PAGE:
Corticosteroid tablets have more side effects than the corticosteroids in combination inhaler medicines, but these side effects usually occur when the tablets are taken in high doses or for a long time.2 If you need to take corticosteroid tablets for more than a short time, your health professional will prescribe the lowest dose necessary.


1. Lung Foundation Australia. COPD-X concise guide for primary care, 2020. [Online] .

2. Lung Foundation Australia. Corticosteroid therapy in respiratory disease. Milton, QLD: Lung Foundation Australia. [Online].

Other medications you may be prescribed


You may be prescribed antibiotics, as needed, to treat flare-ups and lung infections that are caused by bacteria. If your infection is caused by a virus, antibiotics will not help you to get better.

Antibiotics may be prescribed if you have a fever, pneumonia and other signs of bacterial infection.1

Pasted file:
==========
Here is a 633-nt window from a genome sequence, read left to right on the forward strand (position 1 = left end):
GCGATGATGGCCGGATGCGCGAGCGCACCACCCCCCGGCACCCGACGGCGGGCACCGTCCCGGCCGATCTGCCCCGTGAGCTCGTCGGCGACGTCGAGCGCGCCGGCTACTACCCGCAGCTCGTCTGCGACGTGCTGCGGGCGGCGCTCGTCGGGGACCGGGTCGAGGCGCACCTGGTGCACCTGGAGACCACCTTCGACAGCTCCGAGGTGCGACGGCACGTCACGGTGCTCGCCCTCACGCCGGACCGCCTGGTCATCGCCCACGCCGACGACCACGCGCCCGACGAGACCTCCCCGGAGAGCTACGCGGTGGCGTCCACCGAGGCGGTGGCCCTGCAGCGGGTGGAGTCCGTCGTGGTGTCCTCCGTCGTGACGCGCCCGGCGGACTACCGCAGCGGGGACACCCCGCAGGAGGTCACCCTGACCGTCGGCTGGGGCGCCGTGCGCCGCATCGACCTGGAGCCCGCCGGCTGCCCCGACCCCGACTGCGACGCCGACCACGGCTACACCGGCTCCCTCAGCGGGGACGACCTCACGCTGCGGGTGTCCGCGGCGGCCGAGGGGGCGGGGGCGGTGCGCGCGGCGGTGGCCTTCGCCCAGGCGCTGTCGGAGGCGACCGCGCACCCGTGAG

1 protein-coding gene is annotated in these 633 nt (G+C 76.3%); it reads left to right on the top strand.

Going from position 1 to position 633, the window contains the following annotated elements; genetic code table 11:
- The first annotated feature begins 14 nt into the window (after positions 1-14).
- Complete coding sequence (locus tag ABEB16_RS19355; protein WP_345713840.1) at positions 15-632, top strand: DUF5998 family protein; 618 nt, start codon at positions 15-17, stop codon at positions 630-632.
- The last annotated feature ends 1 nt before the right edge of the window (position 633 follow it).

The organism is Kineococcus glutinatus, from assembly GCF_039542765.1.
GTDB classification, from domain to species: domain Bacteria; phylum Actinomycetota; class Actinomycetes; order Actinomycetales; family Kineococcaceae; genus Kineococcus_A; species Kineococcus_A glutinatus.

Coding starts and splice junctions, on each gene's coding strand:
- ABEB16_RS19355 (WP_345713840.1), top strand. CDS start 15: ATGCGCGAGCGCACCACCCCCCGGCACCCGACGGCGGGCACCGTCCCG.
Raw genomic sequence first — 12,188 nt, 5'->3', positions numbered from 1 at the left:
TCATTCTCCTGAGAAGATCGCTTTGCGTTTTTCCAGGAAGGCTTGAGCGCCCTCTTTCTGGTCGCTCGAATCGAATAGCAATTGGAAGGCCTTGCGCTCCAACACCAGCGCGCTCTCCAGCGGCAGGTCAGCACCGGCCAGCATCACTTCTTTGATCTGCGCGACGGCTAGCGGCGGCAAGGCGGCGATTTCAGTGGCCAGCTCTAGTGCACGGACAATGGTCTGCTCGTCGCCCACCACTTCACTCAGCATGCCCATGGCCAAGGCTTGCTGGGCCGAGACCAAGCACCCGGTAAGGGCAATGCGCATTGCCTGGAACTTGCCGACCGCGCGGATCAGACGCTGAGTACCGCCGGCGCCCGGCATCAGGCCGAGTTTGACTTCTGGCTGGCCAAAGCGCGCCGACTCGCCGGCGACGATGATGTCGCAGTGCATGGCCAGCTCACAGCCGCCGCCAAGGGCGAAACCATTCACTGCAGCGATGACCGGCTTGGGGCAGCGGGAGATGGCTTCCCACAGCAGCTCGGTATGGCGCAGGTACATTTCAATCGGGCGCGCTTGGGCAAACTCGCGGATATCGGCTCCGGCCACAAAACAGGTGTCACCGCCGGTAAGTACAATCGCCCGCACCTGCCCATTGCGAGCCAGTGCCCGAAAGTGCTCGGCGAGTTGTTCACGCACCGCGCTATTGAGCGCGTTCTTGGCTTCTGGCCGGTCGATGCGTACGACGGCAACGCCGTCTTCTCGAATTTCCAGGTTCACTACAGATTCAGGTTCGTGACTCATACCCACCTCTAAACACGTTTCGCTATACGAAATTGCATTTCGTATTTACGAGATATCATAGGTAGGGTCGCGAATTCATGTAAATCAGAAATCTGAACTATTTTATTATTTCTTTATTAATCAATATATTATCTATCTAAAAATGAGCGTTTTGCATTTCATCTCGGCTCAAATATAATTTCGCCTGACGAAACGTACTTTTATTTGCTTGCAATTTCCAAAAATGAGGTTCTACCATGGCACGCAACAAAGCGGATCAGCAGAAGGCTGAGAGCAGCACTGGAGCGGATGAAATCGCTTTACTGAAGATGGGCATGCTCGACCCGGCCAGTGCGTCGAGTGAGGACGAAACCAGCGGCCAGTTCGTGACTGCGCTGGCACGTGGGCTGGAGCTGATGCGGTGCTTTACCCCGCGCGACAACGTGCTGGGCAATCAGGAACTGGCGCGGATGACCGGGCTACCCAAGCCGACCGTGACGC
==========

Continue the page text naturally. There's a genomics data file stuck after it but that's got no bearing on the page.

Find out more about antibiotics and COPD.


Mucolytics are used to reduce the stickiness of mucus (sputum). They come in either a tablet or a liquid form.


1. Yang IA, Brown JL, George J, Jenkins S, McDonald CF, McDonald V, Smith B, Zwar N, Dabscheck E. The COPD-X Plan: Australian and New Zealand Guidelines for the management of Chronic Obstructive Pulmonary Disease 2020. Version 2.61, February 2020..

Find out more

For more information on your medications, see the Consumer Medicine Information for your brand of medicine, available on our Medicine Finder page or from your pharmacist or doctor.

If you have any questions about medicines, you can speak to one of our pharmacists at NPS Medicines Line. 

Call  1300 633 424. 

You can ring Monday to Friday, 9 am to 5 pm, Australian Eastern Standard Time (excluding NSW public holidays).

For non-medicine products, further information may also be available from the manufacturer.

The MedicineWise smartphone app has been developed by NPS MedicineWise. It can help you keep an up-to-date list of all the medicines you take and get reminders on how and when to take your medicines.

Find out more about the MedicineWise app and how it can help you